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The next great quake

March 22, 2007
Courtesy Rensselaer Polytechnic Institute
and World Science staff

The 2004 Sumatra-Andaman earth­quake and re­sult­ing tsu­na­mi are in­fa­mous for the de­struc­tion they wrought. But at the time, many sci­en­tists thought the ar­ea un­like­ly to wit­ness a quake of such size.

A tsu­na­mi can oc­cur when one of the many tec­ton­ic plates that make up Earth’s out­er shell de­scends, or “sub­ducts,” un­der an ad­ja­cent plate. Above, in the first step, the over­rid­ing plate, stuck to the sub­duct­ing plate, gets squeezed. Its lead­ing edge is dragged down, while an ar­ea be­hind bulges up­ward. This move­ment goes on for dec­ades or cen­turies, slow­ly build­ing up stress. An earth­quake re­sults when the lead­ing edge of the over­rid­ing plate breaks free and springs up­ward, rais­ing the sea floor and the wa­ter above it. (Cour­te­sy U.S. Ge­o­log­i­cal Sur­vey)


Now, a geophys­i­cist is urg­ing the pub­lic and pol­i­cy­mak­ers to treat as “locked, load­ed, and dan­ger­ous” all ge­o­log­i­cal struc­tures like the one that spawned that quake.

These dan­ger zones are at tec­ton­ic bound­aries, bor­ders be­tween seg­ments of Earth’s crust that grad­u­al­ly move rel­a­tive to each oth­er, ac­cord­ing to the sci­ent­ist, Rob­ert Mc­Caf­frey of Rens­se­laer Pol­y­tech­nic In­sti­tute in Troy, N.Y.

Mc­Caf­frey issued his warning in an ar­t­i­cle in the March 23 is­sue of the re­search jour­nal Sci­ence.

Cul­prits in the most pow­er­ful quakes are typ­i­cal­ly “sub­duc­tion-type” bound­aries, he ex­plained. These are where one plate gen­tly slips un­der­neath anoth­er, caus­ing fric­tion, crack­ing, and lift­ing of plates. Such zones are typ­i­cal­ly re­spon­si­ble for the mag­ni­tude 9 quakes, the most pow­er­ful on rec­ord, Mc­Caf­frey said.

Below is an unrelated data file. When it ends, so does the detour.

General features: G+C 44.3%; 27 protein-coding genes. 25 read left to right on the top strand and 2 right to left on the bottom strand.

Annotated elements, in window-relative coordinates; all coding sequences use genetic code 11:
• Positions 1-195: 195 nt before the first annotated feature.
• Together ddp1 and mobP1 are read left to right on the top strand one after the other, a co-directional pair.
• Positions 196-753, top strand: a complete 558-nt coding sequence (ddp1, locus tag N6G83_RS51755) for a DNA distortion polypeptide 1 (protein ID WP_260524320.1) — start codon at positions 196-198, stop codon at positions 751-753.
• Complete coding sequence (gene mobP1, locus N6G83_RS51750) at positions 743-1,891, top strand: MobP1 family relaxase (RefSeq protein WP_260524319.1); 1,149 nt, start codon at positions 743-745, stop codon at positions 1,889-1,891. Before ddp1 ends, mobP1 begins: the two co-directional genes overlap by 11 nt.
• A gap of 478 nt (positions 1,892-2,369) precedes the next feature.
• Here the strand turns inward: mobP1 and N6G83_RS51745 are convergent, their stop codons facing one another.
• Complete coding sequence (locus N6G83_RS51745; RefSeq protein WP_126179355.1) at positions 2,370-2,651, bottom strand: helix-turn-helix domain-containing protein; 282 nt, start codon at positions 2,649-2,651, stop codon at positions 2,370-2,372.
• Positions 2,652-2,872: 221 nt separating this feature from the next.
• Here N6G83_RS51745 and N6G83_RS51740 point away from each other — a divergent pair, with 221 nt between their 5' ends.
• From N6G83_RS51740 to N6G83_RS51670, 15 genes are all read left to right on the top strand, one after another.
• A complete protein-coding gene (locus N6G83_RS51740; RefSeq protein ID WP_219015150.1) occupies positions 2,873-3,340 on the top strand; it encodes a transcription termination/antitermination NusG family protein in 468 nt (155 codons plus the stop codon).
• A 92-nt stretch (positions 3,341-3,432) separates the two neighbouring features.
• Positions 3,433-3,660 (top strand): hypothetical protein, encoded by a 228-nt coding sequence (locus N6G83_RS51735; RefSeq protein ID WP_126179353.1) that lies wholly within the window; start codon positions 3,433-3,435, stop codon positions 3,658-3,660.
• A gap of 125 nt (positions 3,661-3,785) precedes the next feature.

“Seis­mol­o­gists have long tried to de­ter­mine which sub­duc­tion bound­aries are more like­ly than oth­ers to break,” he wrote. “Yet, the great earth­quake of 2004 rup­tured a seg­ment that was thought to be among the least like­ly to go.”

On Dec. 26 of that year, the earth un­der the In­di­an Ocean buck­led and broke, un­leash­ing one of his­to­ry’s worst quakes, logged at mag­ni­tude 9.2. Its shock waves cre­at­ed a wall of rush­ing wa­ter that shat­tered com­mu­ni­ties up to 1,000 miles away.

A mag­ni­tude 9 event can re­sult from just 20 me­ters (22 yards) of slip be­tween two con­verg­ing plates, less then the length of an 18-wheeler truck—but its im­pact can be glob­al, Mc­Caf­frey said. Slips of this length on­ly oc­cur eve­ry 200 to 1,000 years or more at a giv­en bound­a­ry, he added; com­plete rec­ords of such events are avail­a­ble for on­ly the past cen­tury. 

Sci­en­tists had wide­ly ac­cept­ed that the age and speed of the sub­duct­ing plate is im­por­tant in cre­at­ing mag­ni­tude 9 quakes, based pri­mar­i­ly on this 100-year rec­ord. But this nar­row un­derstanding put the Su­ma­tran sub­duc­tion zone in a very low risk cat­e­go­ry, Mc­Caf­frey noted. Such lim­it­ed rec­ords can’t map a trend in events that could be sev­er­al cen­turies or more apart, he added.

In 2004, “Earth gave us a stark re­minder of the im­por­tant dif­fer­ence be­tween im­prob­a­bil­ity and im­pos­si­bil­ity,” Mc­Caf­frey wrote. “Our un­derstanding of where and when the next great earth­quake will hap­pen is in its in­fan­cy at best.” Sev­er­al sub­duc­tion zones “are near dense­ly pop­u­lated land ar­e­as, and the po­ten­tial im­pacts of shak­ing and tsu­na­mis can­not be over­stat­ed,” he added.